Every day, we confront obstacles presented by the COVID-19 pandemic and the challenges those obstacles create. Among those obstacles are unfulfilled contracts, payment obligations that are hard to meet, and health hazards we strive to avoid. And among the challenges are the resulting legal obligations, liabilities, and damage, and how we hope to avoid or resolve those them.
How do businesses comply with duties owed employees and assure those important relationships remain strong? See Marc Engel’s fine advice in “Planning for the ‘New Normal’: 19 Effective Measures that Employers Should Consider in Light of COVID-19.” How do businesses deal with their leases, contracts with suppliers, and insurance agreements, and are they confident they have taken appropriate steps to protect persons who enter their premises? See Bill Goldberg’s insights in “COVID-19 Litigation – What Business and Their Advisors Need to Know.”
Relying on traditional litigation to resolve any ensuing disputes and claims might not be the best way to proceed given the chaos the pandemic has created.
State of the Courts
Just like businesses, courts have been interrupted by the pandemic, and judicial functions have ground to a virtual halt.
Through a series of Administrative Orders issued by the Chief Judge of Maryland’s Court of Appeals, all Maryland courts and judicial offices are “restricted to emergency operations . . . and closed to the public with limited exceptions, through June 5, 2020.” Maryland’s federal district court has employed similar restrictions. Filing deadlines, including statutes of limitations, have been relaxed, suspended, or tolled. Essentially, state and federal courts in Maryland are closed, with very limited exceptions for truly emergency matters.
While Maryland’s state courts are at the moment closed “only” through June 5, it is widely feared that courts will not open then, and may be closed well into or through the fall. And when they do re-open, there will be reams of paper to process and a logjam of matters to be addressed, including scores of criminal jury trials. Civil litigants with business-related cases will be facing months, and more likely years, of delay in having their cases processed, adjudicated, heard, and resolved.
Alternate Dispute Resolution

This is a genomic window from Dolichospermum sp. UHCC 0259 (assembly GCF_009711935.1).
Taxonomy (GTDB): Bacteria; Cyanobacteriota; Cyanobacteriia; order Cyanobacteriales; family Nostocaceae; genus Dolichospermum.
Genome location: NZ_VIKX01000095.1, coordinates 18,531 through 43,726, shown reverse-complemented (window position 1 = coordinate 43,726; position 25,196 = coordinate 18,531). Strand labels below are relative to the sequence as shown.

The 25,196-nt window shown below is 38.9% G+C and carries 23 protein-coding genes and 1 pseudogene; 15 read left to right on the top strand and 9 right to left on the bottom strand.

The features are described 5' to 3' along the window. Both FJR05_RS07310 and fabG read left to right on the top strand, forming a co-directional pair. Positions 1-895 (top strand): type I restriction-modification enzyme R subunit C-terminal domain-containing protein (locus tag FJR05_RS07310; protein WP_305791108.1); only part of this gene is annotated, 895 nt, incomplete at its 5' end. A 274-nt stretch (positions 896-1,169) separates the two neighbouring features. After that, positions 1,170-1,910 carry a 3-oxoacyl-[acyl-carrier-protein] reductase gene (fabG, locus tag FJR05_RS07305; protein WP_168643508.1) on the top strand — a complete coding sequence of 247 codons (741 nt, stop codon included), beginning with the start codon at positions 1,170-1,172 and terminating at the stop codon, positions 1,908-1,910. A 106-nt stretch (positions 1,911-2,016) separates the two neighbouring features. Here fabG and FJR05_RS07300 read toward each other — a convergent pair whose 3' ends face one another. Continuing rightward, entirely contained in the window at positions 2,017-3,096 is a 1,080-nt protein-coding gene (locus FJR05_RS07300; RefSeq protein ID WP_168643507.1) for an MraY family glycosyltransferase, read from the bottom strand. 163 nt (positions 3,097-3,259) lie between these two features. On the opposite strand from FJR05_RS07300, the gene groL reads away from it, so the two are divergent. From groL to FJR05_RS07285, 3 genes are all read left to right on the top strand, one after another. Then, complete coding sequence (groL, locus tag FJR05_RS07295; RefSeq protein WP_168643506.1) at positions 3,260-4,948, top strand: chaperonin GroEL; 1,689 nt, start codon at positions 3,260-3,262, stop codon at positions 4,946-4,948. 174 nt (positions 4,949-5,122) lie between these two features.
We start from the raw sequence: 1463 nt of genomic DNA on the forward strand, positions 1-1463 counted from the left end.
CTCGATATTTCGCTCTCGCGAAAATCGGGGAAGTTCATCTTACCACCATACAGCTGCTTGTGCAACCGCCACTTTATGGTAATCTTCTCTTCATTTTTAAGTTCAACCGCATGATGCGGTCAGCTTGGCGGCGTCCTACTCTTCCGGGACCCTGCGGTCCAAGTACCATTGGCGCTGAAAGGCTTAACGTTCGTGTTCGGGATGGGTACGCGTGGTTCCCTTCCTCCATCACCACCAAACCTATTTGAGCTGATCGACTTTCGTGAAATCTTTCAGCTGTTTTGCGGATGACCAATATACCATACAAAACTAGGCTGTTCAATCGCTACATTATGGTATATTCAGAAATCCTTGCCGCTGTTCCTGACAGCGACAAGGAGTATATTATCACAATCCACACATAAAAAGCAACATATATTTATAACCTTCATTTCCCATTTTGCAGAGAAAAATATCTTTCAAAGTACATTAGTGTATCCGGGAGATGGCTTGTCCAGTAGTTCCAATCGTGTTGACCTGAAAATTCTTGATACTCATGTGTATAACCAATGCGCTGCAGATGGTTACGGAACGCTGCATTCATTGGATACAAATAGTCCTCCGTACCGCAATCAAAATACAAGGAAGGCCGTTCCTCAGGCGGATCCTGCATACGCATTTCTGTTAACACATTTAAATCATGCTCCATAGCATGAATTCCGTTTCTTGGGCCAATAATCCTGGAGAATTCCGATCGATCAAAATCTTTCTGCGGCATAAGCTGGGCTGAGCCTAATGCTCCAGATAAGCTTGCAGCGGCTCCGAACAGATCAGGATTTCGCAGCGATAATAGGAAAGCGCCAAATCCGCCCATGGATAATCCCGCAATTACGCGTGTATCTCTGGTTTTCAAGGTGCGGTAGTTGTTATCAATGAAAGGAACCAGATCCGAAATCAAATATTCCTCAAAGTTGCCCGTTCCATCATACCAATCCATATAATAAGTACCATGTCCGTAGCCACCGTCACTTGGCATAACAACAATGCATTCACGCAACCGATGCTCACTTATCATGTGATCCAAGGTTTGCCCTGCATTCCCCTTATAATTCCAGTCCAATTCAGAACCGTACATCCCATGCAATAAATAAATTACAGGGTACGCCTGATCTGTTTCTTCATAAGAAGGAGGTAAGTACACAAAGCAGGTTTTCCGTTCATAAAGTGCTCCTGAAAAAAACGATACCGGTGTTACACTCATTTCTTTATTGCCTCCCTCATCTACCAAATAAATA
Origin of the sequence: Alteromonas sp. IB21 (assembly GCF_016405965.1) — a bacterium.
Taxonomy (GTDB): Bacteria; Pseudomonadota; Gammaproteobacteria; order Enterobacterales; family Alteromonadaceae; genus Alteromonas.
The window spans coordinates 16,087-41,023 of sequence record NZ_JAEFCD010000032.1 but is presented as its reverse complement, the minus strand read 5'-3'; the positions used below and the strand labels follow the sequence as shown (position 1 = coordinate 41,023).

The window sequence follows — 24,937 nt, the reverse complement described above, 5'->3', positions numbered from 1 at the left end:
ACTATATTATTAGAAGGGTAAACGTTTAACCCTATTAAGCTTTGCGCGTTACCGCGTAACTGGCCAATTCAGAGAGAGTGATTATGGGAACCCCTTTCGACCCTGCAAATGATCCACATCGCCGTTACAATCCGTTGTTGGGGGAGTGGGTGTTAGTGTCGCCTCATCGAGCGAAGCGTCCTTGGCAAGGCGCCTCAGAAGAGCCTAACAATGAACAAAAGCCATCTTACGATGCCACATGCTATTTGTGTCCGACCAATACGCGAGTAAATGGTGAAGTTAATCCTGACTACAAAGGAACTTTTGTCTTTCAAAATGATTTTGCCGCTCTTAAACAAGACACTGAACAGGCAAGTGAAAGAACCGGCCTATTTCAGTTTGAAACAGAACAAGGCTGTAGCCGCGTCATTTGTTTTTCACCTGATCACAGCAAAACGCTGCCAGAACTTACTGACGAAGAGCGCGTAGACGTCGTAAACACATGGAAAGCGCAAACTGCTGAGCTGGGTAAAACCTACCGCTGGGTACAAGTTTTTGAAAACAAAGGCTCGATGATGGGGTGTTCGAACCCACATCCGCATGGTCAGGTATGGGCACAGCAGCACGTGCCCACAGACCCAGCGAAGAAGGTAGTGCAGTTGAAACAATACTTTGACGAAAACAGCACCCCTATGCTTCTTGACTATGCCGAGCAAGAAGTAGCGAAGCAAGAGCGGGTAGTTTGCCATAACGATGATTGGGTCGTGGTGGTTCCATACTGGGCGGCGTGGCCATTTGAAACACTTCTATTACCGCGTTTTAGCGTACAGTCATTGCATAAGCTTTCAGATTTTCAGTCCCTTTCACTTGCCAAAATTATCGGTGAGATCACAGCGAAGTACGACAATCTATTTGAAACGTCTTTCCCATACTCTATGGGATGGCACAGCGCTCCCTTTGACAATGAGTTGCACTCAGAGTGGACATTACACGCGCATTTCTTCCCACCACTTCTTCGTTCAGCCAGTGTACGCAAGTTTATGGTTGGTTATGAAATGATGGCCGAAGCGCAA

Given that reality, private parties should give serious consideration to pursuing alternative dispute resolution (ADR), including both mediation and arbitration. Mediation is the process where a third-party neutral mediator helps the parties explore ways to settle their dispute and hopefully reach a voluntary settlement. Mediation is particularly appropriate where the parties are engaged in an ongoing business relationship, e.g. landlord/tenant, supplier/customer, and wish not only to resolve their present issues, but also would like to preserve that relationship.
Mediation also gives the parties the freedom and flexibility to shape their own settlement, which is always a valuable feature for businesses. Arbitration involves a third-party arbitrator, or panel of arbitrators, who hears and decides the case. The parties may decide on what procedures to follow and can agree on scheduling issues. There are also hybrid forms of ADR that can adopt features of both mediation and arbitration. For example, parties may decide to pursue “med-arb,” in which mediation is tried, and if the parties cannot reach an agreement to settle their case, they proceed directly to arbitration, where the arbitrator or arbitrators will issue a decision.
There are features of ADR that parties frequently find attractive, e.g., the flexibility and potentially significant cost savings. Given the situation facing courts, however, those features of ADR become even more attractive. Choosing mediation, arbitration, or both seems a much better way to proceed than waiting for courts to clear the way for traditional litigation to move forward. Moreover, innovative use of remote technology can allow those processes to move forward now, while still respecting the need for social distancing.
We all have quickly become more experienced in the use of remote video technology to conduct meetings and conferences. So have mediators, and arbitrators are likely not far behind. In short, the same remote technology used to hold meetings can be used to hold mediation or arbitration sessions. Therefore, if a matter needs prompt attention, careful thought should be given to exploring mediation or arbitration, using remote technology.
Lerch Early’s lawyers are very experienced at representing parties in all forms of ADR, and lawyers at the firm have served as mediators and arbitrators. We are happy to talk with you and answer any questions you may have about using ADR to resolve your disputes during these uncertain times.